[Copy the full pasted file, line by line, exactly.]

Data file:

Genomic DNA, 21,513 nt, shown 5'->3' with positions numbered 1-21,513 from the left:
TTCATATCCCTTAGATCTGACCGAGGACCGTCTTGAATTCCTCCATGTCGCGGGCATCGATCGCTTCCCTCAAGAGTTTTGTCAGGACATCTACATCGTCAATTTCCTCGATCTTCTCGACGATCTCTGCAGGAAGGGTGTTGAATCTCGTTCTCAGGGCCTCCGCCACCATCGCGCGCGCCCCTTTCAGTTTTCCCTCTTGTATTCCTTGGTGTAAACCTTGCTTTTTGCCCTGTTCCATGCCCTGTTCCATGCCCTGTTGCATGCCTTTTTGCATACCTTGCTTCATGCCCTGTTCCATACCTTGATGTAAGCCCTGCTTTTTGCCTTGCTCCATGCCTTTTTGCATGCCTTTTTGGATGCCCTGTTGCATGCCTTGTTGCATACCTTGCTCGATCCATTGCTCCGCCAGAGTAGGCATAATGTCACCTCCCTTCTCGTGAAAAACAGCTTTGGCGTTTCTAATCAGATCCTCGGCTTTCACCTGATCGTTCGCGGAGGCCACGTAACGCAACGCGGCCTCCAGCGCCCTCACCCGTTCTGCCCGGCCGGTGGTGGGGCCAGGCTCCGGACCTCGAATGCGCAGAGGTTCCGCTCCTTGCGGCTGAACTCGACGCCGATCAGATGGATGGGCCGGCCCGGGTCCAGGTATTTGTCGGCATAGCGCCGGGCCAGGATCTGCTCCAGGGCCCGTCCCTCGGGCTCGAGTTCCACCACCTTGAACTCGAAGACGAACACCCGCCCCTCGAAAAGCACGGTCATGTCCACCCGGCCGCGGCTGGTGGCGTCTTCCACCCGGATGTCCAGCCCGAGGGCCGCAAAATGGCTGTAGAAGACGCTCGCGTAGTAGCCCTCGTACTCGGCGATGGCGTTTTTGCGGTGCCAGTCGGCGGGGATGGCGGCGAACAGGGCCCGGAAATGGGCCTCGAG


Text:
Genomic DNA, 21,513 nt, shown 5'->3' with positions numbered 1-21,513 from the left:
TTCATATCCCTTAGATCTGACCGAGGACCGTCTTGAATTCCTCCATGTCGCGGGCATCGATCGCTTCCCTCAAGAGTTTTGTCAGGACATCTACATCGTCAATTTCCTCGATCTTCTCGACGATCTCTGCAGGAAGGGTGTTGAATCTCGTTCTCAGGGCCTCCGCCACCATCGCGCGCGCCCCTTTCAGTTTTCCCTCTTGTATTCCTTGGTGTAAACCTTGCTTTTTGCCCTGTTCCATGCCCTGTTCCATGCCCTGTTGCATGCCTTTTTGCATACCTTGCTTCATGCCCTGTTCCATACCTTGATGTAAGCCCTGCTTTTTGCCTTGCTCCATGCCTTTTTGCATGCCTTTTTGGATGCCCTGTTGCATGCCTTGTTGCATACCTTGCTCGATCCATTGCTCCGCCAGAGTAGGCATAATGTCACCTCCCTTCTCGTGAAAAACAGCTTTGGCGTTTCTAATCAGATCCTCGGCTTTCACCTGATCGTTCGCGGAGGCCACGTAACGCAACGCGGCCTCCAGCGCCCTCACCCGTTCTGCCCGGCCGGTGGTGGGGCCAGGCTCCGGACCTCGAATGCGCAGAGGTTCCGCTCCTTGCGGCTGAACTCGACGCCGATCAGATGGATGGGCCGGCCCGGGTCCAGGTATTTGTCGGCATAGCGCCGGGCCAGGATCTGCTCCAGGGCCCGTCCCTCGGGCTCGAGTTCCACCACCTTGAACTCGAAGACGAACACCCGCCCCTCGAAAAGCACGGTCATGTCCACCCGGCCGCGGCTGGTGGCGTCTTCCACCCGGATGTCCAGCCCGAGGGCCGCAAAATGGCTGTAGAAGACGCTCGCGTAGTAGCCCTCGTACTCGGCGATGGCGTTTTTGCGGTGCCAGTCGGCGGGGATGGCGGCGAACAGGGCCCGGAAATGGGCCTCGAG